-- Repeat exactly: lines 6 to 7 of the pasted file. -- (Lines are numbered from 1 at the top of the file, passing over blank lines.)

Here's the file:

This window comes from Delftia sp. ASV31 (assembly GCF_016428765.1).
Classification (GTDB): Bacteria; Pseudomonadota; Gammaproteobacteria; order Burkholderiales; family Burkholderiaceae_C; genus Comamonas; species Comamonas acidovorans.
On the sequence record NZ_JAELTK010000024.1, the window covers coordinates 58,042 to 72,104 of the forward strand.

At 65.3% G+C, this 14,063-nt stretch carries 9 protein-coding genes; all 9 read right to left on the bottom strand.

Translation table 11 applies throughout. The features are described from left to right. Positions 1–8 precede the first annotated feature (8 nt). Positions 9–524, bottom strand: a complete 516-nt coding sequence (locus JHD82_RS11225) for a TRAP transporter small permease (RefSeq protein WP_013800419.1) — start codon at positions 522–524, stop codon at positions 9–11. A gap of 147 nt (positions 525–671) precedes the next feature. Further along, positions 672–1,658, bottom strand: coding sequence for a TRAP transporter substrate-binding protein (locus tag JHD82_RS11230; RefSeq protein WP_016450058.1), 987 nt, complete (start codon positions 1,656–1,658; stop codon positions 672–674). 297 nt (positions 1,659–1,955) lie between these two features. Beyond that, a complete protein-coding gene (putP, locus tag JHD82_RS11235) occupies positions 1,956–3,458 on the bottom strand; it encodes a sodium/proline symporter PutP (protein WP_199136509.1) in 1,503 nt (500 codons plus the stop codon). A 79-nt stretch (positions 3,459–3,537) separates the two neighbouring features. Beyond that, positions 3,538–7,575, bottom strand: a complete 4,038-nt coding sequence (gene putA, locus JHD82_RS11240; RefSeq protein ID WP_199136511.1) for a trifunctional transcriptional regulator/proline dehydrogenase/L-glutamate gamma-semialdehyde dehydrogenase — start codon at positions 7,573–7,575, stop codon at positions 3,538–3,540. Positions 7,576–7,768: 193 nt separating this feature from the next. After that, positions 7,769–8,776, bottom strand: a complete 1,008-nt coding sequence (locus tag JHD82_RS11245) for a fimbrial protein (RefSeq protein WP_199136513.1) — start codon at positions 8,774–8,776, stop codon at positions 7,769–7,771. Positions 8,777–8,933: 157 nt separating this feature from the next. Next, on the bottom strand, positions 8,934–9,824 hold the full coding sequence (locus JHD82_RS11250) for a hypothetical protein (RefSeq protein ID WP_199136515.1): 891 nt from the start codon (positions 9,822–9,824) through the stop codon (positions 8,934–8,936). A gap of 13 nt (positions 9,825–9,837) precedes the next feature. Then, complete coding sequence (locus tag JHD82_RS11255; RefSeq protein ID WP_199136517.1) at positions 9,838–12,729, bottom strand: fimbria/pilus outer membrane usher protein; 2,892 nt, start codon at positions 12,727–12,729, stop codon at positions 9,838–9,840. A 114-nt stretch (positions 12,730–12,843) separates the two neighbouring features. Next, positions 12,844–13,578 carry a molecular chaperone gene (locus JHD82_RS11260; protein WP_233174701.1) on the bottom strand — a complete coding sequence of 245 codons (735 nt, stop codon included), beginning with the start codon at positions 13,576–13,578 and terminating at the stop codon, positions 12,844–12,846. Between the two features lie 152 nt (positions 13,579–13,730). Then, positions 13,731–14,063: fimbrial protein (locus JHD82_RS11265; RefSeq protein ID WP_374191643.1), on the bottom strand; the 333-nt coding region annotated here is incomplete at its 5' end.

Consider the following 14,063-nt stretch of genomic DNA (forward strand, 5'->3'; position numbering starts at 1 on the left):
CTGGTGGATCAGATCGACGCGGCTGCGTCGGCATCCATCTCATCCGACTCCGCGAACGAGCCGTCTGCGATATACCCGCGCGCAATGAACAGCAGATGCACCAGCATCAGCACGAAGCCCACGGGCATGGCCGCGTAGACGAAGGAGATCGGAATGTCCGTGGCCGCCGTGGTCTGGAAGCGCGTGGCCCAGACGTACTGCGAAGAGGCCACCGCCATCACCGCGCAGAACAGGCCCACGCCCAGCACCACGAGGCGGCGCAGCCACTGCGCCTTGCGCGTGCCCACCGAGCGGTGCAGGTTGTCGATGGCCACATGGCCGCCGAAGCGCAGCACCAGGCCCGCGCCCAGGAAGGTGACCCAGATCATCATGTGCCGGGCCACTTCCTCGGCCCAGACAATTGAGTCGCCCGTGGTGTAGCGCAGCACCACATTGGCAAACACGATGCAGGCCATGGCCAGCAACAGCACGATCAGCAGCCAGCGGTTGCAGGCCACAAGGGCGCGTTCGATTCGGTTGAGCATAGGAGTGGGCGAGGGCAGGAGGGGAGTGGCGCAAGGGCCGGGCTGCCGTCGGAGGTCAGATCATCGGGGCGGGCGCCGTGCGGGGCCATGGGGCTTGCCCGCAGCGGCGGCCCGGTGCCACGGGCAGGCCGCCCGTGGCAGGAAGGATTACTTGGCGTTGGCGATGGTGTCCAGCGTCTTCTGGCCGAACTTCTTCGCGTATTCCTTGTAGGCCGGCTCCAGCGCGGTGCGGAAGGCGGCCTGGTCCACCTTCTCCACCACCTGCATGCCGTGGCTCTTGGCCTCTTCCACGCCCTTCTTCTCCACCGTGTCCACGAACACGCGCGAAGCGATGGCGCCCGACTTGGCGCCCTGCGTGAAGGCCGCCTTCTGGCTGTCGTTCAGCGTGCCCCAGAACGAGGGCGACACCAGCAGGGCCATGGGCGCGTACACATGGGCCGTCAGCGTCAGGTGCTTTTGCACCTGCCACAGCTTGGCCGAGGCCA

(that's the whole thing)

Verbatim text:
Consider the following 14,063-nt stretch of genomic DNA (forward strand, 5'->3'; position numbering starts at 1 on the left):
CTGGTGGATCAGATCGACGCGGCTGCGTCGGCATCCATCTCATCCGACTCCGCGAACGAGCCGTCTGCGATATACCCGCGCGCAATGAACAGCAGATGCACCAGCATCAGCACGAAGCCCACGGGCATGGCCGCGTAGACGAAGGAGATCGGAATGTCCGTGGCCGCCGTGGTCTGGAAGCGCGTGGCCCAGACGTACTGCGAAGAGGCCACCGCCATCACCGCGCAGAACAGGCCCACGCCCAGCACCACGAGGCGGCGCAGCCACTGCGCCTTGCGCGTGCCCACCGAGCGGTGCAGGTTGTCGATGGCCACATGGCCGCCGAAGCGCAGCACCAGGCCCGCGCCCAGGAAGGTGACCCAGATCATCATGTGCCGGGCCACTTCCTCGGCCCAGACAATTGAGTCGCCCGTGGTGTAGCGCAGCACCACATTGGCAAACACGATGCAGGCCATGGCCAGCAACAGCACGATCAGCAGCCAGCGGTTGCAGGCCACAAGGGCGCGTTCGATTCGGTTGAGCATAGGAGTGGGCGAGGGCAGGAGGGGAGTGGCGCAAGGGCCGGGCTGCCGTCGGAGGTCAGATCATCGGGGCGGGCGCCGTGCGGGGCCATGGGGCTTGCCCGCAGCGGCGGCCCGGTGCCACGGGCAGGCCGCCCGTGGCAGGAAGGATTACTTGGCGTTGGCGATGGTGTCCAGCGTCTTCTGGCCGAACTTCTTCGCGTATTCCTTGTAGGCCGGCTCCAGCGCGGTGCGGAAGGCGGCCTGGTCCACCTTCTCCACCACCTGCATGCCGTGGCTCTTGGCCTCTTCCACGCCCTTCTTCTCCACCGTGTCCACGAACACGCGCGAAGCGATGGCGCCCGACTTGGCGCCCTGCGTGAAGGCCGCCTTCTGGCTGTCGTTCAGCGTGCCCCAGAACGAGGGCGACACCAGCAGGGCCATGGGCGCGTACACATGGGCCGTCAGCGTCAGGTGCTTTTGCACCTGCCACAGCTTGGCCGAGGCCA